Disneyland and Disney California Adventure have begun selling tickets to travelers from out of state for the first time since the COVID-19 pandemic shut their doors more than a year ago, the Anaheim theme parks announced Wednesday.
The two parks plan to start admitting out-of-state visitors June 15, the day California is scheduled to loosen its pandemic restrictions on most businesses. Ticket sales and reservations for those dates are available now.
The Disney parks will continue to require visitors to wear masks. They won’t require proof of vaccinations or of negative COVID-19 test results.
The parks reopened April 30 to Californians only. The move to welcome out-of-state visitors is significant because long-haul travelers tend to spend more — by booking hotel rooms, renting cars and staying several days — than local parkgoers, who typically use their own vehicles and return home the same day, according to travel experts.
The state pandemic guidelines for theme parks have changed over the last few months. The rules that allowed theme parks to reopen in April initially let them admit only California residents. After a few weeks, the state quietly updated its rules to allow the parks to accept out-of-state visitors who have been fully vaccinated against COVID-19.
State guidelines that take effect June 15 recommend, but don’t require, that theme parks ask visitors to be fully vaccinated or show proof that they recently tested negative for the coronavirus.
The California Attractions and Parks Assn., a lobbying group for the state’s theme parks, recently issued a statement saying each park will “determine their own responsible reopening plans in accordance with state and local public health regulations.”
Some parks already admit out-of-state visitors. SeaWorld in San Diego was the first, followed by Universal Studios Hollywood. Six Flags Magic Mountain in Valencia and Knott’s Berry Farm in Buena Park still admit only California residents.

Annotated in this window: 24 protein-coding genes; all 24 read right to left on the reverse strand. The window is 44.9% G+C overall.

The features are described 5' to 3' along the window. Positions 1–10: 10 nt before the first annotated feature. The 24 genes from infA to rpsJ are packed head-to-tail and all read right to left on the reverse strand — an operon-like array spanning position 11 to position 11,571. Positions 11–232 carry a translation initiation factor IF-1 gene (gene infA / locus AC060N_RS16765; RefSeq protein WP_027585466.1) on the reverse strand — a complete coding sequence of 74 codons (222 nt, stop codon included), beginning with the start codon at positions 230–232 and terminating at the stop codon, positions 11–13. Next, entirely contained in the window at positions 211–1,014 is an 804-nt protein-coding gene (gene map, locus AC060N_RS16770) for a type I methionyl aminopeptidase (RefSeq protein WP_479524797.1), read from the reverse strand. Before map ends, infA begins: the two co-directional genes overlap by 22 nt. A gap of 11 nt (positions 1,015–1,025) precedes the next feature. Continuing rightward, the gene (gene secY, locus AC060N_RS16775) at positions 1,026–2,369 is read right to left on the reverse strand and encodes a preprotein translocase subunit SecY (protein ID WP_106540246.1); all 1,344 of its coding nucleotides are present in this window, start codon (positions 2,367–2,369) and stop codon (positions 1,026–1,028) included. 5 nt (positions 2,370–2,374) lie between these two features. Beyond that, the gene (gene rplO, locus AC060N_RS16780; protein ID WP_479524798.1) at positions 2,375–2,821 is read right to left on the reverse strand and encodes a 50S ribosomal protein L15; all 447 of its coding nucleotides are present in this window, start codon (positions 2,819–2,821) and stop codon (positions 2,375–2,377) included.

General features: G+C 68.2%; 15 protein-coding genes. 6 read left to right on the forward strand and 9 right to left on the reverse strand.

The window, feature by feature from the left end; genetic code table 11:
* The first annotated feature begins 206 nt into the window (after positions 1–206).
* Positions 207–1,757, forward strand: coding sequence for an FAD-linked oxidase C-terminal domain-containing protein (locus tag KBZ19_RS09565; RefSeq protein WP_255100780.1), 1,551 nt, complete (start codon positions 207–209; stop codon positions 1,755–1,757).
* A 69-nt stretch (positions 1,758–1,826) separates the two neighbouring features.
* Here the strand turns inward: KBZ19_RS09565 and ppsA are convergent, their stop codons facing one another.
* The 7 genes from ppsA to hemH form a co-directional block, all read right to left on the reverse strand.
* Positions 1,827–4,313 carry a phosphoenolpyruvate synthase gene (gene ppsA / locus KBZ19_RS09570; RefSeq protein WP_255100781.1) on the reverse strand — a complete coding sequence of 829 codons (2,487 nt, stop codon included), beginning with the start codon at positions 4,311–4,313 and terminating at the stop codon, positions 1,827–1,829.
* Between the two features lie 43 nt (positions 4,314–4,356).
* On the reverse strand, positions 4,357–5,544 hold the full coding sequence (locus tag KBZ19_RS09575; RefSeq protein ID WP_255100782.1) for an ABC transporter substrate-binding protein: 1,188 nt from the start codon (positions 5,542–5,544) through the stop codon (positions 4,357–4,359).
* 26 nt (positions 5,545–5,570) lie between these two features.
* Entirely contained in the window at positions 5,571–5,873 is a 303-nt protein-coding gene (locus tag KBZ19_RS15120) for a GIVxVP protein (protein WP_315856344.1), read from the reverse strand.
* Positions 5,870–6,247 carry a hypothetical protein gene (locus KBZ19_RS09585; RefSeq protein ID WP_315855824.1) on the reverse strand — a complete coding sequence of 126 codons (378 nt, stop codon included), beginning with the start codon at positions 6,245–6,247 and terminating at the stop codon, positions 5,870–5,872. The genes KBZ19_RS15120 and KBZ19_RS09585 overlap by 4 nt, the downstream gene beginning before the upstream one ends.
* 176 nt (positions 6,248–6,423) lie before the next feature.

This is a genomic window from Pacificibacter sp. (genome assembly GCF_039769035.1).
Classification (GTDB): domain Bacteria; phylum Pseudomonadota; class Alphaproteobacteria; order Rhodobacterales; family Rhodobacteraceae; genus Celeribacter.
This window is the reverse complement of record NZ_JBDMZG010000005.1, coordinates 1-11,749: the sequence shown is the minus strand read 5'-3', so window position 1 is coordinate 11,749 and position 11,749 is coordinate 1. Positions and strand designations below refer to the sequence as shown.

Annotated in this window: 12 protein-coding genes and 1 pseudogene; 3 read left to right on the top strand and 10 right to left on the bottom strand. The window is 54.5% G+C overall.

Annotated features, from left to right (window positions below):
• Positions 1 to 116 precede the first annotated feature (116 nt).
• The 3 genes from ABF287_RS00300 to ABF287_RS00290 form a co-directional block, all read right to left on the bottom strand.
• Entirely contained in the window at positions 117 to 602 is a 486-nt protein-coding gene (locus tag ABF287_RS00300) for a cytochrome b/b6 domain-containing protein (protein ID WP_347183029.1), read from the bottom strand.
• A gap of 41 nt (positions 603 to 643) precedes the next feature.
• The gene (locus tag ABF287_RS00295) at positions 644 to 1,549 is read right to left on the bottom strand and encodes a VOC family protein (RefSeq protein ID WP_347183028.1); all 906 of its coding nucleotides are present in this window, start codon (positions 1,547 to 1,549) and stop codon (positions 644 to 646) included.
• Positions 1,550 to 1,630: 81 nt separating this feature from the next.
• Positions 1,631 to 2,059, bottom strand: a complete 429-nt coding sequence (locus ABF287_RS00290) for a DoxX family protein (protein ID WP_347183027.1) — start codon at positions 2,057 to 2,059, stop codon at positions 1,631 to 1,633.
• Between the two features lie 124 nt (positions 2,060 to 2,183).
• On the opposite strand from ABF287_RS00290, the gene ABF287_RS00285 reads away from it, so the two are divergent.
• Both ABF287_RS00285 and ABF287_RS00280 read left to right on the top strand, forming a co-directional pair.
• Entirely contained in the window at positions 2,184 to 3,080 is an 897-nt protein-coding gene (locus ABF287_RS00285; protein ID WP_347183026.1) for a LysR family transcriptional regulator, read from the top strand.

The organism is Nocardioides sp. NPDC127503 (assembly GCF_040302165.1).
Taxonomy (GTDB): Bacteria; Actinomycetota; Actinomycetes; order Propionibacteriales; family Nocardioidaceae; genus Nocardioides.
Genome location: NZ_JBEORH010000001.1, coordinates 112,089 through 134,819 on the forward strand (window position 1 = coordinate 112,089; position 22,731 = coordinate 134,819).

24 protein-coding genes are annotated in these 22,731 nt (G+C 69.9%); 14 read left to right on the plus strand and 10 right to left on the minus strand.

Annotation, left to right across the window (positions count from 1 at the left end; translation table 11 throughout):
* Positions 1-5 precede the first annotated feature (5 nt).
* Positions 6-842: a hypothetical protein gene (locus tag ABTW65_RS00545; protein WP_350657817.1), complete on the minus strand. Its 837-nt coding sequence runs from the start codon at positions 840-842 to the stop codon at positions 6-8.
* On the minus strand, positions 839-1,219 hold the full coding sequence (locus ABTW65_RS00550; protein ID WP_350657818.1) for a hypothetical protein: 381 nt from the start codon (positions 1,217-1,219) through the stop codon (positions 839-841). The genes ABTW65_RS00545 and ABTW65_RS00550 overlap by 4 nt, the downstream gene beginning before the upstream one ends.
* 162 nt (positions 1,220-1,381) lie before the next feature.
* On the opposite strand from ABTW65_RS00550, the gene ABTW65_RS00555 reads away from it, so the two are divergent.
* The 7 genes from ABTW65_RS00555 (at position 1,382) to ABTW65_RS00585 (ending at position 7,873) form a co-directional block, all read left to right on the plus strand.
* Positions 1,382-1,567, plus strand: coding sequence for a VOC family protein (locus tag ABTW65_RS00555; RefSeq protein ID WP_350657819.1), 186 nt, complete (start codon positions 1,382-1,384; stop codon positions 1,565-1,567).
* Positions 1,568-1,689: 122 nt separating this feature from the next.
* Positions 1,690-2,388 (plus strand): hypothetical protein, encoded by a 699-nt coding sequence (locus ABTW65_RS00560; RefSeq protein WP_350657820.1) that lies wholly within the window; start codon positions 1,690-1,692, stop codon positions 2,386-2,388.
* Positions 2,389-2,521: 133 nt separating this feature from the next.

The federal government has suspended or limited travel to the U.S. from several countries as part of an effort to reduce the spread of the coronavirus. Before the pandemic, travel and spending by Chinese tourists had reached record levels in the U.S., with Chinese visitors spending heavily at Disneyland and other theme parks.
Under California’s current reopening guidelines, the theme parks must limit capacity based on a four-tier, color-coded blueprint. Los Angeles and Orange counties entered the least restrictive tier in May, allowing the Disney parks, Universal Studios Hollywood, Six Flags Magic Mountain and Knott’s Berry Farm to cap attendance at 35% of normal capacity.
The tier framework is scheduled to become moot next month. California will scrap it June 15 as long as the vaccine supply is stable and hospitalization numbers stay low, according to state health officials.
Under the guidelines slated to take effect June 15, the state will lift its attendance limits at theme parks, along with the restrictions that require theme park guests to stand six feet apart in queues. The state’s requirement that indoor rides be no longer than 15 minutes will also be lifted.
Theme parks are classified under the new guidelines as an “outdoor mega event” that accommodates more than 10,000 people. State health officials still consider such events a “higher risk for COVID transmission” and recommend that masks be worn by all attendees. The guidelines also recommend that operators of such events verify that all attendees are fully vaccinated or show they tested negative for the coronavirus no more than 72 hours before attending.
To verify a negative test result, attendees can provide a printed card, or show an email or text message from the test provider or laboratory, according to the state guidelines. The venue operator or business can also require “self-attestation” when making reservations or buying a ticket.
For proof of vaccination, the state guidelines allow event organizers to accept a printed vaccination card, a photo of the card or self-attestation. To be fully vaccinated, people must wait two weeks after their final shot — their second dose of the Pfizer-BioNTech or Moderna vaccine or their one and only Johnson & Johnson dose.
The Disney parks’ acceptance of out-of-state visitors is part of a phased relaunch of the resort. Disney California Adventure’s new Marvel superhero-themed Avengers Campus opens June 4. The resort’s Grand Californian Hotel & Spa is already operating; it plans to reopen its Paradise Pier Hotel on June 15 and Disneyland Hotel on July 2.
The parks are also expanding their hours of operation. Starting July 1, Disneyland will be open 8 a.m. to 10 p.m. and Disney California Adventure will be open 8 a.m. to 9 p.m. Both parks currently operate from 9 a.m. to 9 p.m.
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